The study starts with data from 765,000 U.S. residents between 2002 and 2011 who responded to a public health survey, the Behavioral Risk Factor Surveillance Survey from the Centers for Disease Control and Prevention. The study then links data on self-reported nights of insufficient sleep to daily temperature data from the National Centers for Environmental Information. Finally, it combines the effects of unusually warm temperatures on sleep with climate model projections.

The main finding is that anomalous increases in nighttime temperature by 1 degree Celsius translate to three nights of insufficient sleep per 100 individuals per month. To put that in perspective: If we had a single month of nightly temperatures averaging 1 degree Celsius higher than normal, that is equivalent to 9 million more nights of insufficient sleep in a month across the population of the United States today, or 110 million extra nights of insufficient sleep annually.

The negative effect of warmer nights is most acute in summer, the research shows. It is almost three times as high in summer as during any other season.

The effect is also not spread evenly across all demographic groups. Those whose income is below $50,000 and those who are aged 65 and older are affected most severely. For older people, the effect is twice that of younger adults. And for the lower-income group, it is three times worse than for people who are better off financially.

Using climate projections for 2050 and 2099 by NASA Earth Exchange, the study paints a bleak picture of the future if the relationship between warmer nights and disrupted sleep persists. Warmer temperatures could cause six additional nights of insufficient sleep per 100 individuals by 2050 and approximately 14 extra nights per 100 by 2099.

“The U.S. is relatively temperate and, in global terms, quite prosperous,” Obradovich said. “We don’t have sleep data from around the world, but assuming the pattern is similar, one can imagine that in places that are warmer or poorer or both, what we’d find could be even worse.”

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Sacrificing sleep for love

Sleep is important, but if there is something more important or interesting to do — for example, taking care of a baby, finishing a grant proposal before a deadline, or reading a fascinating book — we may stay up late. Sleep in fruit flies is a lot like human sleep, and like humans, flies can keep themselves awake if there is something important to do. In research published on May 16th in eLife, researchers report discovery of neurons that allow male fruit flies to suppress sleep so they can court female flies.

“The idea that sleep and courtship might compete with each other is intuitive but had not been studied experimentally, and the underlying neural mechanisms had not been explored. We wanted to know how the sleep drive and sex drive compete to determine behavior,” says Kyunghee Koh, PhD, Associate Professor of Neuroscience, Sidney Kimmel Medical College at Thomas Jefferson University and senior author on the study.

The researchers found that whereas a male fly normally spends much of the night awake and courting if there is a female nearby, a male that has recently mated several females (and therefore has low sex drive) ignores the female and goes to sleep. They discovered that a small number of neurons (termed MS1 for male specific 1) release octopamine, a neurotransmitter similar to human noradrenalin, to keep male flies awake in a sexual setting. Silencing MS1 neurons allows males to go to sleep even when there is a female around, while artificially activating MS1 neurons keeps males awake even when they are alone. Interestingly, although females have the same neurons, their activation has no effect on female sleep. MS1 neurons do not belong to a previously identified group of neurons important for male sexual behavior, but instead communicate with them to keep males awake so they can court.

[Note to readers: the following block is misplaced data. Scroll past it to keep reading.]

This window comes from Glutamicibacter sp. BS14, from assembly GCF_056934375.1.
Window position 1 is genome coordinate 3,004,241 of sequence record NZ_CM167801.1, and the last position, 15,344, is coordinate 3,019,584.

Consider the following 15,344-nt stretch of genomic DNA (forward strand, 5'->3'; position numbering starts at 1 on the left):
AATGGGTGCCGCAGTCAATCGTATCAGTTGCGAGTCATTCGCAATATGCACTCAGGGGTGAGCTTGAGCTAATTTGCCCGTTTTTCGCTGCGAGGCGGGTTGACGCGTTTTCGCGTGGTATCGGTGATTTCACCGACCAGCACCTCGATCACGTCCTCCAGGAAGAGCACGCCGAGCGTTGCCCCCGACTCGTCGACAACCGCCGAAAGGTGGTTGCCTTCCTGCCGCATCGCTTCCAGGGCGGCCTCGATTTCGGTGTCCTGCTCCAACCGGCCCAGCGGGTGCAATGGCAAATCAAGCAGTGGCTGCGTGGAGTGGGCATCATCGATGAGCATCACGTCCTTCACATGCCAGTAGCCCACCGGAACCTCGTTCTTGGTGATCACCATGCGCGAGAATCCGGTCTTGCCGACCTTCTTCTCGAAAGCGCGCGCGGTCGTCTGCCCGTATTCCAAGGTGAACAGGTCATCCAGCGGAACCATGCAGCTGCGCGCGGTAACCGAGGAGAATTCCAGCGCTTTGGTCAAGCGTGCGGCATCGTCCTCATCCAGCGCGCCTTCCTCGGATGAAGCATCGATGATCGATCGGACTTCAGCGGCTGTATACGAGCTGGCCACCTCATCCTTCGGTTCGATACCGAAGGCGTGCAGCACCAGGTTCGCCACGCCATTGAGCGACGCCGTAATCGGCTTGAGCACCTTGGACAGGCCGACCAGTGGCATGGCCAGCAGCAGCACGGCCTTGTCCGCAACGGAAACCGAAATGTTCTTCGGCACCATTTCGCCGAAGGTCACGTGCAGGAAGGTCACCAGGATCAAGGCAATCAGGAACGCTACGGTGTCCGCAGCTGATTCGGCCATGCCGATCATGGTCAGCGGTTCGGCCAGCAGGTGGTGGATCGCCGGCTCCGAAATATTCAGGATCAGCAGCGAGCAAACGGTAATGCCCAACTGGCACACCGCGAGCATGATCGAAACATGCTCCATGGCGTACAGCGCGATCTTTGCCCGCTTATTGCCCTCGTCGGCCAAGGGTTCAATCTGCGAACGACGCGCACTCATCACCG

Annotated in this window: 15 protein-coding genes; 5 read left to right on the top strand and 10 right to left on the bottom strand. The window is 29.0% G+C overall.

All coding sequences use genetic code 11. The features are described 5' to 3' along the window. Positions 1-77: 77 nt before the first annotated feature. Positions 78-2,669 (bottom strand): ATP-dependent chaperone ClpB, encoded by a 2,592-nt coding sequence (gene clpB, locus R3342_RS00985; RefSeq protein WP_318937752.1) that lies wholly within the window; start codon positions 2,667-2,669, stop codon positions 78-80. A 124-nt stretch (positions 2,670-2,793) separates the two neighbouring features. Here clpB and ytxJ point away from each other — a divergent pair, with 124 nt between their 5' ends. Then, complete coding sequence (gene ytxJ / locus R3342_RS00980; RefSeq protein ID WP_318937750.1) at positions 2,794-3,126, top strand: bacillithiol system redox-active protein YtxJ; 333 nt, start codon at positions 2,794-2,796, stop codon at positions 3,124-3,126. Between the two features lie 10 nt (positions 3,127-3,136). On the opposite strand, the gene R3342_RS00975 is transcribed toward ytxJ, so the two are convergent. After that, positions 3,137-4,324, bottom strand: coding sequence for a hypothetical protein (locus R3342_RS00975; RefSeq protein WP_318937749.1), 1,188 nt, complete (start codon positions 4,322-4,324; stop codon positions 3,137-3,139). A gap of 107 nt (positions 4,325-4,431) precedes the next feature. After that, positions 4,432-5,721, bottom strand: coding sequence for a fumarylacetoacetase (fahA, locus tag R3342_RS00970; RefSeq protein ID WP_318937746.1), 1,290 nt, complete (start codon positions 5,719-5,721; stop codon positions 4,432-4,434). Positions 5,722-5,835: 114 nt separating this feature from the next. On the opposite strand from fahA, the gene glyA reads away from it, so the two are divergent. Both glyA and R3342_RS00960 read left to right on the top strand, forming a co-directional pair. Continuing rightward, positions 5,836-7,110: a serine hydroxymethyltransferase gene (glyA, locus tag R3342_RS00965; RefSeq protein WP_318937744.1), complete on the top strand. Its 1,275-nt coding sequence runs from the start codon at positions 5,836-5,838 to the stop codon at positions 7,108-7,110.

It is unclear whether similar mechanisms are at work in humans, but Dr. Koh says “it is known that noradrenalin promotes wakefulness in humans. Our work suggests noradrenalin may be especially important for suppressing sleep when we have to engage in other urgent activities.” However, the first goals for her team are to identify specific neurons that communicate directly with MS1 neurons and examine how their activation leads to sleep suppression and how MS1 neuronal activity is regulated.

This work was supported by NIH grants R21NS094782 and R01NS086887 and predoctoral fellowships from the Portuguese Foundation for Science and Technology.

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Surprise communication found between brain regions involved in infant motor control

A newborn’s brain is abuzz with activity.

Day and night, it’s processing signals from all over the body, from recognizing the wriggles of the child’s own fingers and toes to the sound of mommy’s or daddy’s voice.

Though much of how the infant brain works and develops remains a mystery, University of Iowa researchers say they have uncovered a new mode of communication between two relatively distant regions. And, it turns out that sleep is key to this communication.

When two areas of the brain communicate, their rhythms will often synchronize. One well-known brain rhythm, the theta rhythm, is most closely associated with the hippocampus, a region in the forebrain important for consolidating memories and navigation, among other functions. In experiments with infant rats, the researchers showed for the first time that the hippocampus oscillates in lockstep with the red nucleus, a brain-stem structure that plays a major role in motor control. Importantly, the hippocampus and red nucleus synchronize almost exclusively during REM (active) sleep.